This is a picture of a F-101-B with the 62nd markings on it. I ran into one of the people involved in repainting the plane last year. He said it isn't one of the original 62nd planes, that when it was decided to get one for static display at K.I. none of the planes that had been there was available anymore.
As I mentioned in the post about when I got orders for K.I.Sawyer that I thought I would be able to spend time in the old stomping grounds, or so I thought. That summer I had 3 full weekends off where I could go home. Whenever someone would ask how far home was from the base, I would say it depends on whether it is Summer or Winter. They would say what difference would that make and I would say that they don't plow my shortcut in the Winter. It was about 80 miles in Summer and 100 miles in Winter. What ruined most of my weekends was practicing for ORI or TAC-EVAL on most Saturdays and I didn't feel like driving all that way for just one day. Oh, those 3 weekends, Memorial Day, Fourth of July, and Labor Day (Labor Day only because one of the guys in the shop covered my stand-by for me.) Stand-by was where you were on call if they needed someone from your shop at night or on weekends.
ORI and TAC-EVAL were supposed to be surprise inspections to determine how well you can play War Games. The times for these were supposed to be secret so that it would be a surprise when the inspection team came to the base. Rumor had it that the Squadron knew almost to the minute when the inspections would be held. Because of all the practicing I didn't have many free weekends.
One memorable event was when I broke my leg when I fell off the wing of one of our planes. I got called out one night to remove some screws from a panel that the flight line guy couldn't get out. (I was on stand-by that week and got called out at night.) On the Squadron level, screw removal went to Sheetmetal because we didn't have a machine shop whose job screw removal would normally be. When I got up on the plane and asked what screws were the ones that wouldn't come out, the guy pointed at a couple. The panel only had a few screw removed and probably 95% of the screws hadn't been touched. I asked if he had tried getting all the screws out and he said no because he knew that sheetmetal would have to get called out because he had a couple that wouldn't come out. I told him I wasn't going to take all the screws out because he found a couple he couldn't get out. Told him to try getting the rest of the screws out and then call me again. The flightline guy had leaned a ladder used to get into the cockpit of a T-33 against the wing of the F-101 and when I went to get down from the wing it slipped out from under me and I came down tangled up in the ladder and broke my leg. (Did I mention before that we used call Crew Chiefs [flightline types] glorified gas station attendants. Fill up the gas, check the oil, and change tires.) I should have refused to go up on the wing until there was a proper stand to do so, but I just wanted to get it over with and go back to the barracks and back to sleep.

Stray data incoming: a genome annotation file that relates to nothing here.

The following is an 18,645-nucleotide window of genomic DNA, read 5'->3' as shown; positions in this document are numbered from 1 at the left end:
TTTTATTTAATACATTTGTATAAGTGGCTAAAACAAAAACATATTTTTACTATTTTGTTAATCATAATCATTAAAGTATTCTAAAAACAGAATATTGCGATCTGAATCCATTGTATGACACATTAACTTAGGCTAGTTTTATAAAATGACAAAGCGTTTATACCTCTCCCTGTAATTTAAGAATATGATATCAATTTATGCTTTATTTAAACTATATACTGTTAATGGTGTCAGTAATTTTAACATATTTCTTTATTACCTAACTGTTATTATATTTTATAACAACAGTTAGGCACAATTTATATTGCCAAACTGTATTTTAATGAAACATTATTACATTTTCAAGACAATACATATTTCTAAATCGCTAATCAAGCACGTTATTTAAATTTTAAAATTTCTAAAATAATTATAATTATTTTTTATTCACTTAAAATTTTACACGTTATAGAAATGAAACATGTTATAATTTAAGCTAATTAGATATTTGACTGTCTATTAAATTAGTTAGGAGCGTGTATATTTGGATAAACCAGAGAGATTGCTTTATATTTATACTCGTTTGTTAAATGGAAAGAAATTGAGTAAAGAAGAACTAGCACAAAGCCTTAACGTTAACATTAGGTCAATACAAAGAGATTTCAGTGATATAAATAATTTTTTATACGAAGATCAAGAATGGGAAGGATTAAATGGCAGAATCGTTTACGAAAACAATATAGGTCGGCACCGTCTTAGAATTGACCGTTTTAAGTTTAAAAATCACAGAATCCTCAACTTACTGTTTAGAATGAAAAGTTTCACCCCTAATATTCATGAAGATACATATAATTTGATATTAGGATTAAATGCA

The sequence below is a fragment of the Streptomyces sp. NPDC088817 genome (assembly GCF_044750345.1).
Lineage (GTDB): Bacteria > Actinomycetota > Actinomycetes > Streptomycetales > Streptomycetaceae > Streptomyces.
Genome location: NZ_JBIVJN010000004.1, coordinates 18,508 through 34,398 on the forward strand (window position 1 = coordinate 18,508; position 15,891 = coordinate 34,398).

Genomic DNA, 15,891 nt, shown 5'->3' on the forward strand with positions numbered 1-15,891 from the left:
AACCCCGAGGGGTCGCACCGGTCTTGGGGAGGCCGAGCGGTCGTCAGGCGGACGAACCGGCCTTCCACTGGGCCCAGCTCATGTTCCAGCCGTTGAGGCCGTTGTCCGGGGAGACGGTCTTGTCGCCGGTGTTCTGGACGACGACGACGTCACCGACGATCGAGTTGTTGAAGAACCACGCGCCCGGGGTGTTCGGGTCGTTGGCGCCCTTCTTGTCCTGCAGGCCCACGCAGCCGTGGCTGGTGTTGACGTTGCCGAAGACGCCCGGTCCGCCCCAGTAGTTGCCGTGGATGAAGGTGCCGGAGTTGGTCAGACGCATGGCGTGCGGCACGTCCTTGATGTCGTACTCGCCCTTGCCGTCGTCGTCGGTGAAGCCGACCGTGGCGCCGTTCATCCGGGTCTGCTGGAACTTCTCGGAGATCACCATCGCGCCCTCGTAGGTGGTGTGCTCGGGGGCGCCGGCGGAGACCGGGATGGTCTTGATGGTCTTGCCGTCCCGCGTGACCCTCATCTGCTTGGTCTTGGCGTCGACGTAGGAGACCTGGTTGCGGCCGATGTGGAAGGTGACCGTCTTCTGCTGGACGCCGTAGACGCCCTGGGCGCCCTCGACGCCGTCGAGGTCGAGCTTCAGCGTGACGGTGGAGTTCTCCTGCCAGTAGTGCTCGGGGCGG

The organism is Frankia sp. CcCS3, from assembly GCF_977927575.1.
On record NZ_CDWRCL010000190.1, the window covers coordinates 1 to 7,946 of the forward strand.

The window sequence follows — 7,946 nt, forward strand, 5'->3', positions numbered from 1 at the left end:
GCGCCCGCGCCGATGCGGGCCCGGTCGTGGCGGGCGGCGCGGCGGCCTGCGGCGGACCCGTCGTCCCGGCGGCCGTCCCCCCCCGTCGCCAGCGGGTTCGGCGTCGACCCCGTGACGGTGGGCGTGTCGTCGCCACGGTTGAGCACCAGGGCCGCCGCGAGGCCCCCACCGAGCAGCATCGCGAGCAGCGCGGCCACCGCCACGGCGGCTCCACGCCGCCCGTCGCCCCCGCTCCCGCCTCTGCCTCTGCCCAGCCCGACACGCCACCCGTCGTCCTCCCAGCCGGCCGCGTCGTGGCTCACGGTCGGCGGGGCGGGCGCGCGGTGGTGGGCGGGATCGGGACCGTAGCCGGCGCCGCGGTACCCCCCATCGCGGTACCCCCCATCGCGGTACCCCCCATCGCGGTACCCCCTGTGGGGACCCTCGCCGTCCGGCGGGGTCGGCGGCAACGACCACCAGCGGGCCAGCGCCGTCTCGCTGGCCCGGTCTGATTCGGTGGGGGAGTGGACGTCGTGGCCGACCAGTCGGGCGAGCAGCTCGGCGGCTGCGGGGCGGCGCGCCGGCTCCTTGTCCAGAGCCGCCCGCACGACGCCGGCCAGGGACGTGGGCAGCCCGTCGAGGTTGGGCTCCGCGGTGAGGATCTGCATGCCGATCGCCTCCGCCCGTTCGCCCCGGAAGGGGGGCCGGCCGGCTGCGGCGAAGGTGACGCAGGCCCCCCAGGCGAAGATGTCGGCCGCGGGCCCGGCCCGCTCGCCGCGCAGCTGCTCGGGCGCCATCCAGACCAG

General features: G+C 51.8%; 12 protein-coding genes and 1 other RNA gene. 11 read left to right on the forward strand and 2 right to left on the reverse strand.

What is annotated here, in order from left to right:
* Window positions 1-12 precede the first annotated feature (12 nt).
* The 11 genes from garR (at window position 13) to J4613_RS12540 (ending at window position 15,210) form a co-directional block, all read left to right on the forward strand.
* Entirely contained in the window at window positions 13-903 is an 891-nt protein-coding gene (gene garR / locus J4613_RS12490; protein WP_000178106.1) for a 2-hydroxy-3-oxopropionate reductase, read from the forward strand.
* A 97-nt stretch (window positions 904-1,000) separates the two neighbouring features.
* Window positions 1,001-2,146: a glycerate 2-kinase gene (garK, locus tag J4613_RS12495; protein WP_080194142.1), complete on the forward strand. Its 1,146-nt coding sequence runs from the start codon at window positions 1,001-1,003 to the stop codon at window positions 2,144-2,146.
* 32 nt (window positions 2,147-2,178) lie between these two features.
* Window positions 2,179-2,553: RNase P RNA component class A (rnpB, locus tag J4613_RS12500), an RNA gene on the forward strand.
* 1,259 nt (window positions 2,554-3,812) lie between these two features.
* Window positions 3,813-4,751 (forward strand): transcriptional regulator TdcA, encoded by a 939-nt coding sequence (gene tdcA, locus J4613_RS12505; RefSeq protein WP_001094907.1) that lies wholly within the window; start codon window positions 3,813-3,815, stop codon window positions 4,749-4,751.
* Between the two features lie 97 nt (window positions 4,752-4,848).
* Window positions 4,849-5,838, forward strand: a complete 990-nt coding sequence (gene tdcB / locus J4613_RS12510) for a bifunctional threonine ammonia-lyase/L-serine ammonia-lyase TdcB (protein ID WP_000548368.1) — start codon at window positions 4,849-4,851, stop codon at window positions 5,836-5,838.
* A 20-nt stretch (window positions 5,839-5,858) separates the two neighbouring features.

When the ambulance got there, they had me hobble out to the ambulance between two guys instead of on a stretcher. They put me up front, probably because I had to give directions to the driver on how to get off the flightline and back to the hospital.
Because of the broken leg, I got to watch the Olympics on TV. The break was a bad one in that it broke on a spiral instead of straight across. Not one of the base doctors knew how to set a bone because basically they would have been Interns or Residents in a civilian hospital. It took them 3 weeks to figure out what they were going to do with my leg. Finally they had an Orthopedic Specialist come out from the Medical Center in town and operate on my leg. He broke the bone again and set it and put a bolt through both bones above the ankle to hold the short piece of bone in place. A couple of months later an Air Force doctor removed the bolt under a local. First he cut open one side along the scar and found the nut. He started to turn the nut and wondered why it wouldn't come off.(Did I mention I was screaming in pain all the while and someone was holding me down on the table.) I think I told him it's a bolt and you need to get at both ends. He snipped the nut off and cut open the other side of my leg to pull the bolt out. When it was installed, there was a bolt, nut and two washers all stainless steel. What got removed was a bolt, nut, and one washer. When I went back to have the stitches removed, they took a X-ray of my leg and the washer showed up on the X-ray. The doctor said he wasn't going back in to remove it and I said "You damn right you ain't"!! As far I know it is still there just above the ankle.